As an evangelical, I understand the fear. However, I believe the case for PM Abiy is different and should not be neglected from the person as it has been for the past leaders as well. I list three reasons for saying so.
Tigrai Online, a Tigrai based online media that has been known for its fierce criticism of the PM, called Abiy “The Pastor”. Beside the political game going, one should ask ‘why even his critics label him as a religious person?’ Local residents liken Abiy with that of evangelical preachers. Both his lovers and haters seem certain with his tone and message to be derived from his evangelical belief.
From where did Abiy get the message of love, unity and forgiveness? “Love your enemies” is a biblical command. “Forgive your neighbor seventy times seven” is the Jesus’ moral standard. Beside his visible affiliation with an evangelical church, Abiy has been propagating nothing less than the Biblical message of love and forgiveness as taught by Jesus himself. Hence, one cannot just thank Abiy and pass by without thinking what inspired the man to speak and act the way he does.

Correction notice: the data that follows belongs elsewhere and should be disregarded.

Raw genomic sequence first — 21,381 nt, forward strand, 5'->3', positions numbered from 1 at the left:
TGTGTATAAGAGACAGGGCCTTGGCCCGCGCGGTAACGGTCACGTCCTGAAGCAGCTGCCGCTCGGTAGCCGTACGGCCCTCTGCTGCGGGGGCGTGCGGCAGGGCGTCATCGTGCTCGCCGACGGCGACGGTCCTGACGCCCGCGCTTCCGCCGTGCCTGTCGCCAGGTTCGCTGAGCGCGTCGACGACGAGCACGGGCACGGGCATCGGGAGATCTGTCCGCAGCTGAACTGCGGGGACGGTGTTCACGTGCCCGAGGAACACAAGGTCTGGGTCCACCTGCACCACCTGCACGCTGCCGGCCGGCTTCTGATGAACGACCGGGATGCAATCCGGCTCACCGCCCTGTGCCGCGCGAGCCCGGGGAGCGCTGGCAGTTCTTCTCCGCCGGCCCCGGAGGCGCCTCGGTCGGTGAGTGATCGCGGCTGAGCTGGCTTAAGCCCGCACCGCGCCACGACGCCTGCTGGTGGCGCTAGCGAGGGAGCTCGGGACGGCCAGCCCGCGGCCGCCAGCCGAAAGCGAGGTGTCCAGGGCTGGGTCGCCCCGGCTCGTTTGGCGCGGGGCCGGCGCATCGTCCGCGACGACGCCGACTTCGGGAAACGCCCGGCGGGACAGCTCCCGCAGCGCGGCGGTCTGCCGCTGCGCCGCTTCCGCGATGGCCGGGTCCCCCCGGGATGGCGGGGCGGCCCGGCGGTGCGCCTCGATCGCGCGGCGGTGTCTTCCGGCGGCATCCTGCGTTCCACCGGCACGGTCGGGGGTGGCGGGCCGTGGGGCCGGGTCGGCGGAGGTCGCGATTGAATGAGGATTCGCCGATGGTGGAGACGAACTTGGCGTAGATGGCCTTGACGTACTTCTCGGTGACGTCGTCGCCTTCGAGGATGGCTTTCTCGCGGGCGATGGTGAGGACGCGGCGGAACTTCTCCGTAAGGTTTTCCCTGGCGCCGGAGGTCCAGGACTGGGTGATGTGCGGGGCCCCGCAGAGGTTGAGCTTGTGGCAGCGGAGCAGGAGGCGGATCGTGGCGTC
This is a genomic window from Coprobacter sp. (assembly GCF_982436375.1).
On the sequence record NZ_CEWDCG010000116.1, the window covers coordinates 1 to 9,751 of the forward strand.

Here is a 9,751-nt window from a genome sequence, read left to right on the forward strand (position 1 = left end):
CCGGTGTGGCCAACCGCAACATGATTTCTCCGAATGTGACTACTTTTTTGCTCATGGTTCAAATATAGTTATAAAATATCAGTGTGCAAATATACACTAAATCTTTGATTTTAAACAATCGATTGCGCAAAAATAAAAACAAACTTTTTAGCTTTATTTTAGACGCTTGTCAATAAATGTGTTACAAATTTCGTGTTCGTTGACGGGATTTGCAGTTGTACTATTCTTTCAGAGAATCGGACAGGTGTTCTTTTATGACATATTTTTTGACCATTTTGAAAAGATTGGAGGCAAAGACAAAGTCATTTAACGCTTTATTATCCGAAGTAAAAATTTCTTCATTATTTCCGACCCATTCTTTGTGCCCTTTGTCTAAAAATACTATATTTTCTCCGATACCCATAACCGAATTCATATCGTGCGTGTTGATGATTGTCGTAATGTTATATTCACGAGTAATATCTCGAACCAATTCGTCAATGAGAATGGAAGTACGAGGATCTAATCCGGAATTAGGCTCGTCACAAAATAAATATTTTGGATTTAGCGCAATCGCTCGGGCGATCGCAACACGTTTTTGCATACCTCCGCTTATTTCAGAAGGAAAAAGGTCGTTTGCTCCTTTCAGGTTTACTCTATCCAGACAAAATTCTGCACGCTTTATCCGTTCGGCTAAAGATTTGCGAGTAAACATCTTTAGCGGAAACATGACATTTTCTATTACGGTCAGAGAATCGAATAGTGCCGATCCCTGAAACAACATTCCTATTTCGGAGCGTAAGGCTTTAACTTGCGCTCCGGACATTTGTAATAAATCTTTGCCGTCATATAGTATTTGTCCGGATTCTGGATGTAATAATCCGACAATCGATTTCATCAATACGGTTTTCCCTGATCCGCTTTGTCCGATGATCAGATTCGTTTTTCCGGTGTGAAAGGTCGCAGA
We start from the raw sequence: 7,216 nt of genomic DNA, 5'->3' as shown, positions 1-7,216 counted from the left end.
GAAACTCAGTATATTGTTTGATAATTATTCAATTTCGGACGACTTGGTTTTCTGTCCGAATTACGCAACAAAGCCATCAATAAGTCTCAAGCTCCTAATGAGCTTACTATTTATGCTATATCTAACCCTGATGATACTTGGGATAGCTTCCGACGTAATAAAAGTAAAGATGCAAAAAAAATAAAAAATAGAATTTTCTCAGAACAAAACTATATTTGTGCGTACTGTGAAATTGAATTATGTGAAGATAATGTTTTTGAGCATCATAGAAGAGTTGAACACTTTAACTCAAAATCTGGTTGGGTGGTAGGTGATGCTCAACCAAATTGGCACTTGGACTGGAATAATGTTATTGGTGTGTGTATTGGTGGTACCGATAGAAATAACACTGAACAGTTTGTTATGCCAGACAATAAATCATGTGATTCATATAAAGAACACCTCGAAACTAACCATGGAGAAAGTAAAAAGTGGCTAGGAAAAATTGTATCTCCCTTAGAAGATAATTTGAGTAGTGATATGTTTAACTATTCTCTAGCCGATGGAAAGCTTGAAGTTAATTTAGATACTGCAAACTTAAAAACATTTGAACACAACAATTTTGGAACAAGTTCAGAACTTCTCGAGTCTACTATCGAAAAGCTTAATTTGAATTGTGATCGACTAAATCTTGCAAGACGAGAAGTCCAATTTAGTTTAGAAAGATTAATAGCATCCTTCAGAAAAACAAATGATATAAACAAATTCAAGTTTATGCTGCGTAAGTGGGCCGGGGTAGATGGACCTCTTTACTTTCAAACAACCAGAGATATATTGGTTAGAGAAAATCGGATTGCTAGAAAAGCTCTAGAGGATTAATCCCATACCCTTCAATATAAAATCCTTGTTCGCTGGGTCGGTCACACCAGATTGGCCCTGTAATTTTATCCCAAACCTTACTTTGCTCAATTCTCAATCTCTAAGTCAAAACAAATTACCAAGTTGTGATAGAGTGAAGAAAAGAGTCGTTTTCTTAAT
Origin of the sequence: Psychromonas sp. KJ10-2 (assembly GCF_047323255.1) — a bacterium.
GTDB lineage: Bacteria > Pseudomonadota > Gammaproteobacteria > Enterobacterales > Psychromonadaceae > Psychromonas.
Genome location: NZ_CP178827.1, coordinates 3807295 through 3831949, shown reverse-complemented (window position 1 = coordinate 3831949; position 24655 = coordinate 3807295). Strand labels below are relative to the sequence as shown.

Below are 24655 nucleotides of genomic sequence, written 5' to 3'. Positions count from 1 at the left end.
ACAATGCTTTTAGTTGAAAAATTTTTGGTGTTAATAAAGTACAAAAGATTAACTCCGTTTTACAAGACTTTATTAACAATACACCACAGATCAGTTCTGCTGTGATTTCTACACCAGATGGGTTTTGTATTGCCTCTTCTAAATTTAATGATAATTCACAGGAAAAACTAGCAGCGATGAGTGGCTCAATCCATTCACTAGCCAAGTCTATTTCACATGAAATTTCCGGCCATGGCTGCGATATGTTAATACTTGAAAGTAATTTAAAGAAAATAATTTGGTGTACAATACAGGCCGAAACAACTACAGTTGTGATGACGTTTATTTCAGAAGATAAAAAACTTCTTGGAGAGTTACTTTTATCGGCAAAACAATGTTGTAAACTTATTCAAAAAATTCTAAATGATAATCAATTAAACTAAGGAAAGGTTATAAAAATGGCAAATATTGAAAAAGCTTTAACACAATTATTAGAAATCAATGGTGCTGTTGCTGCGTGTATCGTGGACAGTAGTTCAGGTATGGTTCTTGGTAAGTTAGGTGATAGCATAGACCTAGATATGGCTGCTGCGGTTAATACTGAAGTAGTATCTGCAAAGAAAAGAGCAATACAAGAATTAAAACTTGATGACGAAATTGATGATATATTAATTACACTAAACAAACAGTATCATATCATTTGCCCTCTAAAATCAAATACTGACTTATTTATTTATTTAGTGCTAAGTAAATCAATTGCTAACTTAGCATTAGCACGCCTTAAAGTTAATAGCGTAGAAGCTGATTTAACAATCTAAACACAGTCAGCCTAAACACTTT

I had volunteered for International Christian Concern (ICC), an organization that advocates for the rights of Christians for some time and I used to hear so many voices of local evangelicals who are passing through the fire of persecution. It’s a very heartbreaking fact that in the 21st century there is a place where you cannot freely worship whatever you want. Therefore, the other reason that I cannot get silent about Abiy’s religion is: evangelicals’ longtime persecution in Ethiopia.
According to Open Doors International, Ethiopia ranked 22 out of the top 50 countries where Christian persecution is high or living as a Christian is very difficult. The Dergue regime shut down churches, arrested and tortured many believers and killed some. PM Abiy’s church, Mulu Wongel, has been persecuted by the government.
Since the ascension of EPRDF, however, evangelicals have gained a relatively good right to worship. Yet the persecution is still high in the rural areas, especially in highly Muslim or Ethiopian Orthodox-dominated areas. One thing the people of Ethiopian needs to understand is they just cannot love Abiy and persecute their other evangelical brother. This has to stop!